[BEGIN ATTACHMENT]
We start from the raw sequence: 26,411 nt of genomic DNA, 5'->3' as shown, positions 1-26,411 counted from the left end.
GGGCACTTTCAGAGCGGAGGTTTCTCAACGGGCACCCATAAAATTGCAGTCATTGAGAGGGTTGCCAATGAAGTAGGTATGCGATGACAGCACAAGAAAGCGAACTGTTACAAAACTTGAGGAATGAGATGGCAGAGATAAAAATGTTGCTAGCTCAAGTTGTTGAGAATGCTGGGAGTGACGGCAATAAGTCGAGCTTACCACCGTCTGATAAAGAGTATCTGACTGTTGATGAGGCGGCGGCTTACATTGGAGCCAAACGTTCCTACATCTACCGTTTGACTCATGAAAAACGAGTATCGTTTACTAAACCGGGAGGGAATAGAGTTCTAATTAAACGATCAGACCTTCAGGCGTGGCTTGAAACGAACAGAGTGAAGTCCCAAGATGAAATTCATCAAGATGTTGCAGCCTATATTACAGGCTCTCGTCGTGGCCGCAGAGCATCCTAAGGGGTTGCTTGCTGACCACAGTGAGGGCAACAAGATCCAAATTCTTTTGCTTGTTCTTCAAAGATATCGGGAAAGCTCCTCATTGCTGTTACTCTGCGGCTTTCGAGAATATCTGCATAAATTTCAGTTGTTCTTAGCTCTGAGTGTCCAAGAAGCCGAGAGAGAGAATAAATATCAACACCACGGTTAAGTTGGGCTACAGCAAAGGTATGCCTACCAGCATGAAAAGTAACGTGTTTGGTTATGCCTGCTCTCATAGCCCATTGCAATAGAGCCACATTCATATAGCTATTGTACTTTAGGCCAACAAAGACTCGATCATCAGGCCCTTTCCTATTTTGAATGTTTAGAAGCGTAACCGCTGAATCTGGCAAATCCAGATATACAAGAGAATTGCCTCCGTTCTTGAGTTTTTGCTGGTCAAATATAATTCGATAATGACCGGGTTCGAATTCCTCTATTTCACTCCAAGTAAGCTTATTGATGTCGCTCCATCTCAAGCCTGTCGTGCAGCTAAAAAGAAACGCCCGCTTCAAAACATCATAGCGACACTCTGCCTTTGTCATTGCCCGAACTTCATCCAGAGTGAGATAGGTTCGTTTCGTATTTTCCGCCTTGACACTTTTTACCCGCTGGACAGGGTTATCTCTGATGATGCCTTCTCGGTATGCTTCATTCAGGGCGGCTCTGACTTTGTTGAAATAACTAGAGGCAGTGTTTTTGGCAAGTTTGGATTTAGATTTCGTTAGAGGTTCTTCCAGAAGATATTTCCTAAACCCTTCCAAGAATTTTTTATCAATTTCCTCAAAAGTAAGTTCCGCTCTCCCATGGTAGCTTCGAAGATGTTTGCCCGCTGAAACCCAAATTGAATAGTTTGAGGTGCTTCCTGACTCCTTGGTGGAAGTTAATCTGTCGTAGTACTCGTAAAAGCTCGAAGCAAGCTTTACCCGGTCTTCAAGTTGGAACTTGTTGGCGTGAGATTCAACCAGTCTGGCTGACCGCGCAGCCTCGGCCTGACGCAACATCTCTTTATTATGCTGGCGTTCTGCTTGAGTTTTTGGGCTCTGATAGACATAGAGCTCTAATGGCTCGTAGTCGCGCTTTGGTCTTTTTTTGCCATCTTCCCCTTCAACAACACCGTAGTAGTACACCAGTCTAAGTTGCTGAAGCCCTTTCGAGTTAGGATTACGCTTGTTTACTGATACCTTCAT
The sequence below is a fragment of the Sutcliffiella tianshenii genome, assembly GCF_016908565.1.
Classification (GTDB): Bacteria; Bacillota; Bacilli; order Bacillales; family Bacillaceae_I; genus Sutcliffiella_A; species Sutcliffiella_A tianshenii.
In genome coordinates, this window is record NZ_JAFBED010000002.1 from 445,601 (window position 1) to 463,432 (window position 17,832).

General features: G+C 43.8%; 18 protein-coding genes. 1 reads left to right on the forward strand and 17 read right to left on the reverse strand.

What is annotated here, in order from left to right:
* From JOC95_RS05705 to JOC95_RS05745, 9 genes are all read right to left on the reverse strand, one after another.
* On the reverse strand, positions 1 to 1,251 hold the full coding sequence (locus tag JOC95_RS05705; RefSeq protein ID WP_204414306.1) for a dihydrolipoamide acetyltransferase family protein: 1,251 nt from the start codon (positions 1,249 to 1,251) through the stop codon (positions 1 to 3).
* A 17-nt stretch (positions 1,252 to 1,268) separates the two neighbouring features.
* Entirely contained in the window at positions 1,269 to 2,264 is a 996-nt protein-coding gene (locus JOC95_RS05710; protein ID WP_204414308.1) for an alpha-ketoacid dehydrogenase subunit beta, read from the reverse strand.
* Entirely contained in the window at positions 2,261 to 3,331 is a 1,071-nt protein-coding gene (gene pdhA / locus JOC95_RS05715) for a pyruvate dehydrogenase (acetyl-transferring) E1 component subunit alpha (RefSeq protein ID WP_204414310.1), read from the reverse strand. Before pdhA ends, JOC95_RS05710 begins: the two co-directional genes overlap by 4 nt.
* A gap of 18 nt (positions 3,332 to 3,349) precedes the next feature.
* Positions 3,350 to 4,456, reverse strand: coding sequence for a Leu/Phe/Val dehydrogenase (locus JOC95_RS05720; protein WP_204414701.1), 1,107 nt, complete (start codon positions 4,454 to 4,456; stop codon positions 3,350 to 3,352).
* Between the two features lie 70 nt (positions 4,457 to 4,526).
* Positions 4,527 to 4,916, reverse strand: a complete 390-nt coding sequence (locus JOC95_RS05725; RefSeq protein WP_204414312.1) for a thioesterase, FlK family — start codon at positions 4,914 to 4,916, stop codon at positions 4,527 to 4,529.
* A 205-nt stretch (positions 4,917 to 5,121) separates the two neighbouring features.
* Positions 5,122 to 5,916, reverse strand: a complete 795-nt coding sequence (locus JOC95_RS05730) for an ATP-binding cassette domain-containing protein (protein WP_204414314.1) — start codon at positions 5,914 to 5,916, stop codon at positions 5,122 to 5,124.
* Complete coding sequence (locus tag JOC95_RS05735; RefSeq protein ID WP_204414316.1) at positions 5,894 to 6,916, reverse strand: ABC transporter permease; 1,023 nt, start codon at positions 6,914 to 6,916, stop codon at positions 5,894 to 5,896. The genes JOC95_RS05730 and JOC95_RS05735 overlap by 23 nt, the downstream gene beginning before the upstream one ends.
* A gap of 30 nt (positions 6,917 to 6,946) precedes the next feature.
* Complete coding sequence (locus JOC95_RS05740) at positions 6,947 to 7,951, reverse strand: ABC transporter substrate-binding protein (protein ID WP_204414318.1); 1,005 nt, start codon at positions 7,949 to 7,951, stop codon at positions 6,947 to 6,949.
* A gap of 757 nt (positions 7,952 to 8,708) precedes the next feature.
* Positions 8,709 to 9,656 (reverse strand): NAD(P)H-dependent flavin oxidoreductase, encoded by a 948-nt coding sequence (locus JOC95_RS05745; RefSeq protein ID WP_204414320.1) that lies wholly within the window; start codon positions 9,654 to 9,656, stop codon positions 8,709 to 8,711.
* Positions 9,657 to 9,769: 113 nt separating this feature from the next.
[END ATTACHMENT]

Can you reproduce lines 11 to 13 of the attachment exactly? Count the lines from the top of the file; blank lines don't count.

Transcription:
* Entirely contained in the window at positions 1,269 to 2,264 is a 996-nt protein-coding gene (locus JOC95_RS05710; protein ID WP_204414308.1) for an alpha-ketoacid dehydrogenase subunit beta, read from the reverse strand.
* Entirely contained in the window at positions 2,261 to 3,331 is a 1,071-nt protein-coding gene (gene pdhA / locus JOC95_RS05715) for a pyruvate dehydrogenase (acetyl-transferring) E1 component subunit alpha (RefSeq protein ID WP_204414310.1), read from the reverse strand. Before pdhA ends, JOC95_RS05710 begins: the two co-directional genes overlap by 4 nt.
* A gap of 18 nt (positions 3,332 to 3,349) precedes the next feature.